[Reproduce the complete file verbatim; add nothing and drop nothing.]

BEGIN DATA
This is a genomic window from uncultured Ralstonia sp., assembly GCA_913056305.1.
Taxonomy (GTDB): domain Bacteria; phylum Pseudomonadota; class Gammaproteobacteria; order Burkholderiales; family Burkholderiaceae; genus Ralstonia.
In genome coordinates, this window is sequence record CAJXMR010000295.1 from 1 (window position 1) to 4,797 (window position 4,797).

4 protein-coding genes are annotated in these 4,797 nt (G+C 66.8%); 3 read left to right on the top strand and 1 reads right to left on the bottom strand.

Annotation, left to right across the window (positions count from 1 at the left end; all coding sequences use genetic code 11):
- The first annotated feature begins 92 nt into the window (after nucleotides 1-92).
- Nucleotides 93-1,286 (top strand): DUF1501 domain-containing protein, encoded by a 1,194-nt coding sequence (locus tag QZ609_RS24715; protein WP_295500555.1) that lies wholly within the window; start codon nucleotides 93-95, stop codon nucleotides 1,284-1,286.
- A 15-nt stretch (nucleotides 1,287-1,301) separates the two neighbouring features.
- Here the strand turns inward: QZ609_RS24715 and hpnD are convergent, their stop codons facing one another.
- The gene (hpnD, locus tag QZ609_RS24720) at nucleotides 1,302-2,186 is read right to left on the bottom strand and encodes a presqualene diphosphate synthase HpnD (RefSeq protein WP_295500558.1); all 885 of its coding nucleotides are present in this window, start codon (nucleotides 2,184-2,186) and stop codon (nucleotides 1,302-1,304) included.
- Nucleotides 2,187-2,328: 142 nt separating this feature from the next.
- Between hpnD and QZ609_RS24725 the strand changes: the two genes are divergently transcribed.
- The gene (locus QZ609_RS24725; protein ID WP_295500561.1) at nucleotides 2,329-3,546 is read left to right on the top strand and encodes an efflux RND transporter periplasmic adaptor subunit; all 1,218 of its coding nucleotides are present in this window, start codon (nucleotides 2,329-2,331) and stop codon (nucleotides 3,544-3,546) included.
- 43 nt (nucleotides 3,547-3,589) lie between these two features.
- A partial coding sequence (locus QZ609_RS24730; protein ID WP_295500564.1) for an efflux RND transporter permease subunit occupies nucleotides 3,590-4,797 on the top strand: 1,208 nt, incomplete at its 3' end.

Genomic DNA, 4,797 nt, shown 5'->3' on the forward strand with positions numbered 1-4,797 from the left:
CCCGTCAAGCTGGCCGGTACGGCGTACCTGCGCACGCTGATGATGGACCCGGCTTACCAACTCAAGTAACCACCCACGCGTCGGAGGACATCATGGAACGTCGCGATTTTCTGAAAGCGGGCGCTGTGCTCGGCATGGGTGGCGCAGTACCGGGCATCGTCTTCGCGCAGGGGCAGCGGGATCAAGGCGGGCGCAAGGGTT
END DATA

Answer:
This is a genomic window from uncultured Ralstonia sp., assembly GCA_913056305.1.
Taxonomy (GTDB): domain Bacteria; phylum Pseudomonadota; class Gammaproteobacteria; order Burkholderiales; family Burkholderiaceae; genus Ralstonia.
In genome coordinates, this window is sequence record CAJXMR010000295.1 from 1 (window position 1) to 4,797 (window position 4,797).

4 protein-coding genes are annotated in these 4,797 nt (G+C 66.8%); 3 read left to right on the top strand and 1 reads right to left on the bottom strand.

Annotation, left to right across the window (positions count from 1 at the left end; all coding sequences use genetic code 11):
- The first annotated feature begins 92 nt into the window (after nucleotides 1-92).
- Nucleotides 93-1,286 (top strand): DUF1501 domain-containing protein, encoded by a 1,194-nt coding sequence (locus tag QZ609_RS24715; protein WP_295500555.1) that lies wholly within the window; start codon nucleotides 93-95, stop codon nucleotides 1,284-1,286.
- A 15-nt stretch (nucleotides 1,287-1,301) separates the two neighbouring features.
- Here the strand turns inward: QZ609_RS24715 and hpnD are convergent, their stop codons facing one another.
- The gene (hpnD, locus tag QZ609_RS24720) at nucleotides 1,302-2,186 is read right to left on the bottom strand and encodes a presqualene diphosphate synthase HpnD (RefSeq protein WP_295500558.1); all 885 of its coding nucleotides are present in this window, start codon (nucleotides 2,184-2,186) and stop codon (nucleotides 1,302-1,304) included.
- Nucleotides 2,187-2,328: 142 nt separating this feature from the next.
- Between hpnD and QZ609_RS24725 the strand changes: the two genes are divergently transcribed.
- The gene (locus QZ609_RS24725; protein ID WP_295500561.1) at nucleotides 2,329-3,546 is read left to right on the top strand and encodes an efflux RND transporter periplasmic adaptor subunit; all 1,218 of its coding nucleotides are present in this window, start codon (nucleotides 2,329-2,331) and stop codon (nucleotides 3,544-3,546) included.
- 43 nt (nucleotides 3,547-3,589) lie between these two features.
- A partial coding sequence (locus QZ609_RS24730; protein ID WP_295500564.1) for an efflux RND transporter permease subunit occupies nucleotides 3,590-4,797 on the top strand: 1,208 nt, incomplete at its 3' end.

Genomic DNA, 4,797 nt, shown 5'->3' on the forward strand with positions numbered 1-4,797 from the left:
CCCGTCAAGCTGGCCGGTACGGCGTACCTGCGCACGCTGATGATGGACCCGGCTTACCAACTCAAGTAACCACCCACGCGTCGGAGGACATCATGGAACGTCGCGATTTTCTGAAAGCGGGCGCTGTGCTCGGCATGGGTGGCGCAGTACCGGGCATCGTCTTCGCGCAGGGGCAGCGGGATCAAGGCGGGCGCAAGGGTT